In her commitment to the heroism of King and the black protest movement, Duvernay seemed to go overboard by diminishing the political significance of LBJ’s commitment to civil rights. He is shown as initially hostile to the efforts of King. However, many historians1 of the period have denied this. Indeed some of Johnson’s former aides2 have even argued that he encouraged King and they worked together to pass the Civil Rights Act.

Nevertheless, what the film most reminds us of is how charismatic and eloquent King could be. For legal reasons, DuVernay had to reimagine King’s oratory, but the soaring words still have King’s cadence and moral resonance. If they lose something in authenticity, their authority remains.

There is no denying the power of these historical recreations. What were equally potent and compelling were the films depicting aspects of contemporary African-American life–their problems, victories, and tragedies. Benh Zeitlin and Lucy Alibers indie Beasts of the Southern Wild (2012) carries a hint of the anthropological, but is also clearly influenced by the romanticism of Terence Malick. It is set in a fictional place in Louisiana called “the Bathtub.” The Bathtub is a swamp-ridden, barren-looking bayou neighborhood of black and white families living in ramshackle homes and beached wrecked boats, whose lives seemed to revolve mainly around heavy drinking and fishing. Their homes are squalid, and the neighborhood is filled with rubbish and dogs, chickens and pigs freely wandering about. The people live lives far removed from middle class norms and behavior. Still, they may be dirty, and living on the margins, but they adhere to a serious code of their own: “You don’t let anyone down who’s in trouble.” One also feels the sense of true community among them where race plays no role.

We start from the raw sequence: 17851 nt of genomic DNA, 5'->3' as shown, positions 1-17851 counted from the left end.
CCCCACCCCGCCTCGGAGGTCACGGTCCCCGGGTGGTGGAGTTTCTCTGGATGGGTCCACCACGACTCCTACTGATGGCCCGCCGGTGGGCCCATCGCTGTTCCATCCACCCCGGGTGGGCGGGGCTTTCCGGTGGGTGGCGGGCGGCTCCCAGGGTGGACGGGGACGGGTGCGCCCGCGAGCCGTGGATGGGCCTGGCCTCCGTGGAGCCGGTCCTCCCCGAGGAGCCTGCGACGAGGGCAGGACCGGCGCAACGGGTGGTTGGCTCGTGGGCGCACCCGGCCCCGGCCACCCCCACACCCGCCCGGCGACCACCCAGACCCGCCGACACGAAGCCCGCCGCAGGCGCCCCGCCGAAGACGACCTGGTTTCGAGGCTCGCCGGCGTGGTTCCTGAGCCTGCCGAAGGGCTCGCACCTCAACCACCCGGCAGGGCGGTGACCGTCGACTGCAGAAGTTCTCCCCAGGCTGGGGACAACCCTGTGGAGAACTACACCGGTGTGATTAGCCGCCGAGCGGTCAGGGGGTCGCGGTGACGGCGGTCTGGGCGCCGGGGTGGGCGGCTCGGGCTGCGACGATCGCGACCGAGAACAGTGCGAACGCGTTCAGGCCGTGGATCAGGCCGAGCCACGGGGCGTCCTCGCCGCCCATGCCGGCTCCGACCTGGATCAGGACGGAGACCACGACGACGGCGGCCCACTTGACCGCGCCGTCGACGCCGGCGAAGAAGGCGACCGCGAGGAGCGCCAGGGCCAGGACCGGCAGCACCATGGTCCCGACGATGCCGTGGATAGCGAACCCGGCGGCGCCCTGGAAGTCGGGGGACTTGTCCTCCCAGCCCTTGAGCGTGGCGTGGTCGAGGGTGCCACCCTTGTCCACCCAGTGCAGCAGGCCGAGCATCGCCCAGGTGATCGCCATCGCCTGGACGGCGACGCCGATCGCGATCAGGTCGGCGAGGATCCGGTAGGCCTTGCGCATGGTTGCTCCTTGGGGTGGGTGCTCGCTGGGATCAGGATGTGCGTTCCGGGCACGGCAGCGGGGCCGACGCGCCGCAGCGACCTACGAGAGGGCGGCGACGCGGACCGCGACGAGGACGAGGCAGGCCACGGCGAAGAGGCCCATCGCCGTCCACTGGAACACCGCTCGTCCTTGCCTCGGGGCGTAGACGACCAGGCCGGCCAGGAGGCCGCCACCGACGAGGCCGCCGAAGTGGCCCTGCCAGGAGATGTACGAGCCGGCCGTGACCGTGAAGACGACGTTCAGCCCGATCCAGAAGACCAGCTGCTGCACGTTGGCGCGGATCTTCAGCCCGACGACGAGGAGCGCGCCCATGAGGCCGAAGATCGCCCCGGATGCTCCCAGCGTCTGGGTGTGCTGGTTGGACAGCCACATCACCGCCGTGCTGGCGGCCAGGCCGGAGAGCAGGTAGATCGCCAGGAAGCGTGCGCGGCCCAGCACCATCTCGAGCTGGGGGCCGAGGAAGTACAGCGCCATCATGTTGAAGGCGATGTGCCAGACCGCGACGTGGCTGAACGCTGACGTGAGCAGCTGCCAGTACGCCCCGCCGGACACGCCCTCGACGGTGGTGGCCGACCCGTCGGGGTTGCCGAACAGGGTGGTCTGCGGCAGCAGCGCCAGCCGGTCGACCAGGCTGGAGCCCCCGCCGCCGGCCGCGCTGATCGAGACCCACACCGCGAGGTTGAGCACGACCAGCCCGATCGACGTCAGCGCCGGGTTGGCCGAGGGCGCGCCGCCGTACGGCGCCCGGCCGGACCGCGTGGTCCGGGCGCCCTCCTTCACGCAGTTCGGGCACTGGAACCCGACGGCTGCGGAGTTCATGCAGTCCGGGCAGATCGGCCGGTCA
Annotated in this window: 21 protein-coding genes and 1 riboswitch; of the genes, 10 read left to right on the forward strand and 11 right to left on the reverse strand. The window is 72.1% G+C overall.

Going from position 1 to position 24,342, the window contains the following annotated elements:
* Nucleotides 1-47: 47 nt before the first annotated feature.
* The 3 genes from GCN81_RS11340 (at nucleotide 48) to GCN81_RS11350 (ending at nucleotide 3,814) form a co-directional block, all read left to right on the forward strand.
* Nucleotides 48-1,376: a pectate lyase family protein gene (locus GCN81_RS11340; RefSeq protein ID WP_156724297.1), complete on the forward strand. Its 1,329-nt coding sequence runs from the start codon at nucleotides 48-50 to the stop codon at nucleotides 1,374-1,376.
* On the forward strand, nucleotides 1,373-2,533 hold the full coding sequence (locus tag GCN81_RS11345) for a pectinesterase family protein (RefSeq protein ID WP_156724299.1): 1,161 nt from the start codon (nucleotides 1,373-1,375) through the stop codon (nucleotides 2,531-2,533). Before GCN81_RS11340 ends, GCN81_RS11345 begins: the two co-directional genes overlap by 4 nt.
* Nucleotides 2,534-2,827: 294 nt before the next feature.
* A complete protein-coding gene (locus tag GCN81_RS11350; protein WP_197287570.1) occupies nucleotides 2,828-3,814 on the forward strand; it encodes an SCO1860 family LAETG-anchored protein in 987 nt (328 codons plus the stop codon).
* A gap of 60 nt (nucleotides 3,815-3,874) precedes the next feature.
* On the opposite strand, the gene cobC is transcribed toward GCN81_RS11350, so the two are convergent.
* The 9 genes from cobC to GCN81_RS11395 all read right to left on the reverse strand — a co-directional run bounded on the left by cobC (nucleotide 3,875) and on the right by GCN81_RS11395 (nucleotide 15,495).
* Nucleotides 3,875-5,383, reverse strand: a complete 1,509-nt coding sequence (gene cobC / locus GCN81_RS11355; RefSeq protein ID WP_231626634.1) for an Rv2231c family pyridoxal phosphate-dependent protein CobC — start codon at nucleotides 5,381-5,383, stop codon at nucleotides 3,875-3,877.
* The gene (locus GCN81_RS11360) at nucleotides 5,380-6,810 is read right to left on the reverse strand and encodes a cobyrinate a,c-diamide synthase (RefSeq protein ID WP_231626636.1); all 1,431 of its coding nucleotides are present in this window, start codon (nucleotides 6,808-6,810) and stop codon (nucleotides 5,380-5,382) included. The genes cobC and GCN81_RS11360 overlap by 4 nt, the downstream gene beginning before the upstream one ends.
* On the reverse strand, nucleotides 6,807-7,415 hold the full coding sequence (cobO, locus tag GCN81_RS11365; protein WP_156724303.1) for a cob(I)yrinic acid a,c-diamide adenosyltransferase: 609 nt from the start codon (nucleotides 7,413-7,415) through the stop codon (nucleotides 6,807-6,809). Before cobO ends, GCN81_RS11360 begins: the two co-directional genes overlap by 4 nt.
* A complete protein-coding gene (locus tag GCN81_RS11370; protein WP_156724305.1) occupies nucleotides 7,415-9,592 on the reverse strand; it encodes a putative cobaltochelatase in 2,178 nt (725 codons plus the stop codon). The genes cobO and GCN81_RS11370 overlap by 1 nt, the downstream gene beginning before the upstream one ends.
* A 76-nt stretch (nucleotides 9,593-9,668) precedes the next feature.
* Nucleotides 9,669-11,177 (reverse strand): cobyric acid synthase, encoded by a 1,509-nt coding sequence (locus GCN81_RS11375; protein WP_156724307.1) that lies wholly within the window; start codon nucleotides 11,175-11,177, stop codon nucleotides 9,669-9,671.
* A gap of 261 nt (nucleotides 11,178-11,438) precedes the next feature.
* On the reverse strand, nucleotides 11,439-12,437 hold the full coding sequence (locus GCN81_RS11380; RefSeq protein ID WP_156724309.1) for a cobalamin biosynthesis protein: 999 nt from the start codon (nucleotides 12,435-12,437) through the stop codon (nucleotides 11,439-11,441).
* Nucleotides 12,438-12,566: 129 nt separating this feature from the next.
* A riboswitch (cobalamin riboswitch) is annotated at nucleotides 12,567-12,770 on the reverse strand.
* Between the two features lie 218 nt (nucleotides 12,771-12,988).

The film focuses on the lives of the too cutely named Hushpuppy (the precocious six year old non-professional, Quvenzhane Wallis, whose point of view and voice dominates the film) and her angry father Wink (the non-professional Dwight Henry). Wink is an irresponsible father. He feeds Hushpuppy a steady diet of chicken, leaves her alone to fend for herself for long stretches of time, hits and shouts at her, but despite it all one can see that there is a fierce love and attachment between them.

Hushpuppy who narrates some of the film is an almost magical child—a bit too self-consciously and pretentiously so. She mourns and fantasizes about the mother who deserted her, communes with the animals, talks about the universe, and has a rich imagination. The film includes magic realist scenes of ferocious primordial beasts called Aurochs who are dislodged from polar icecaps and drift down to wreck havoc on the Gulf Coast. The images may be too literal, but Hushpuppy conjures them up at times to make some sense of the darker aspects of her life.